A perfect storm is brewing in the workplace. There are now four generations in the workforce, each bringing differences in attitudes, expectations and values. At the same time, Baby Boomers are reaching retirement age, leaving organisations at risk of losing years of institutional knowledge and expertise.
These demographic shifts, along with new job roles that have emerged in today’s economy, have intensified the competition for talent as companies worry about finding and keeping the skill sets they need.
While finding the right talent is critical, keeping that talent can be even harder. Employee retention and turnover is the number one workplace challenge facing HR leaders today. The differences among demographics make it impossible to have any single one retention strategy, as what keeps people in their jobs can vary by generation. For example, Millennials – now the largest generation in the workforce – may care more about opportunities for working in different locations and are more likely to move from job to job than Baby Boomers, many of whom expect to remain at a company for decades or even a lifetime.
That’s why more organisations are looking to predictive and prescriptive analytics to help them answer and solve these tough workforce challenges. These capabilities, designed for use by HR and business managers, can be built into core human resource systems and predict who might be at risk of leaving, and then prescribe what actions to take.
This new form of HR analytics can be based on a variety of internal and external data.
For example, one company analysed years of its own aggregated historical data and discovered that the employees most likely to stay were those who had experience in multiple parts of the organisation, challenging its assumption that willingness to stay was more likely tied to how many years employees had been with the company. That insight prompted the company to revitalise a dormant rotational programme, which lowered attrition.
The importance of engagement
Losing great talent can have many repercussions. It can cost thousands of dollars and significant time to replace and train a new hire, and negatively impact productivity, customer satisfaction and workplace morale.
Many employers assume more money is the only way to stop an employee from seeking new opportunities, but that’s often not enough. Employees often leave due to a lack of engagement. People that are satisfied and connected to their employers are less likely to entertain headhunters and search outside for other opportunities. Now, more than ever before, employee engagement is paramount to attracting and retaining talent – and remaining competitive in the global market. Research shows a direct link between employee engagement and corporate performance.
A 2013 Gallup study revealed that employee engagement is an important predictor of company performance, even in a tough economy, with highly engaged companies outperforming the competition by 22% in profitability, 21% in productivity and 10% on customer ratings. Additional Gallup research showed that companies with engaged workforces have higher earnings per share (EPS), experiencing as much as 147% higher EPS compared with their competition.
A major part of engaging employees is understanding what motivates each individual and working with them on clear and direct career paths aligned with their goals and interests.
Yearly evaluations are not enough in today’s workplace. Employers need to continuously re-recruit employees with feedback and new opportunities to keep them engaged and invested in the business.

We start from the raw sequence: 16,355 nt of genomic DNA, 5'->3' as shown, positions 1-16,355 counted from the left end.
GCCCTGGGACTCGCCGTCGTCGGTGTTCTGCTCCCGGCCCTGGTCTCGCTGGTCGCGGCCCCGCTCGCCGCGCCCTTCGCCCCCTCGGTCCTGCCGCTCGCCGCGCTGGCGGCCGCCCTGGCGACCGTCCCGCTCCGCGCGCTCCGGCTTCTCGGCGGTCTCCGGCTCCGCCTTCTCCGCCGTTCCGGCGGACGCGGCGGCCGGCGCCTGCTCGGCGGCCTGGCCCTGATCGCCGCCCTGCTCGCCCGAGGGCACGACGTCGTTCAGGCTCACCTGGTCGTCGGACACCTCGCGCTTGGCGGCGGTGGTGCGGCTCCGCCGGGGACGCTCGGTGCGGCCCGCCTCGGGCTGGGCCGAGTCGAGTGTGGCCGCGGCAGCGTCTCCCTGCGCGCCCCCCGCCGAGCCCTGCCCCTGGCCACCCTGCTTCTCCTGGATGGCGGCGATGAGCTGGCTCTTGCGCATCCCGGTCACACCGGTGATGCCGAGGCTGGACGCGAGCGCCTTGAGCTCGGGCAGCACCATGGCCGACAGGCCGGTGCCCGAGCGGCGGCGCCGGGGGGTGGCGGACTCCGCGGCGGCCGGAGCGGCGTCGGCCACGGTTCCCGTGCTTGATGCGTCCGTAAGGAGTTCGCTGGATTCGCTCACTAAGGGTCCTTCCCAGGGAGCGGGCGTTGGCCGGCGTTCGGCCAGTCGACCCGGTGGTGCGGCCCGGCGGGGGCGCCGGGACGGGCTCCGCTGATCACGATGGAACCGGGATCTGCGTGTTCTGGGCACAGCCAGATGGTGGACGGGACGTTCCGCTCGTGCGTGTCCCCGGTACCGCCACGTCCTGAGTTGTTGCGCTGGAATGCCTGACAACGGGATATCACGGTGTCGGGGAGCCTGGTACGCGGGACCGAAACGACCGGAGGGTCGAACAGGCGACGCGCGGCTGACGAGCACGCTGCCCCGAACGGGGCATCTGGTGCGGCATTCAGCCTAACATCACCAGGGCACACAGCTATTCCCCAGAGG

This is where predictive and prescriptive analytics can make a difference. It’s important to keep using everyday communications and the more subjective information – conversations with employees about career goals, evaluations from team members, and even our own instincts as managers – but the current war for talent tells us that’s no longer enough. With richer data and better analysis, managers can make much better informed decisions on the next steps to take and proactively engage with employees before they leave for more attractive opportunities.
Data science and machine learning
The science and technology behind these new capabilities in the enterprise often go under the names of data science and machine learning. These approaches have their roots in consumer web companies, which offer up books and movies based on what you’ve read or watched before.
Now these approaches are being applied to finding those employees at a high risk for leaving, and provide personalized recommendations for how to re-engage them before they get discouraged or look somewhere else. These insights are based on analysing a number of different factors about an employee, such as commute time, new life changes, time since a promotion, or stock vesting, to better understand how and when employees’ needs and interests may change.
Employers are not the only ones who stand to gain from this new evolution in analytics. Data science is also empowering employees with individualised insights and recommendations to help them create the ideal career path.
Analytics can show them “what other people like me” have done in the organisation, different career path options, and what skills or experience are needed.
While some may fear that data science makes relationships less personal, it can actually create greater transparency and a more personalised connection among HR, managers and employees. As the war for talent continues to intensify, the power of prediction will be a competitive advantage to engaging and retaining employees, and for helping individual employees map out a rewarding career.
The writer is Tim Young, vice-president, Workday, Asia Pacific and Japan.
This article was first published in Marketing Magazine Singapore’s Jan-Feb 2016 print edition. To read more views from senior marketers click here.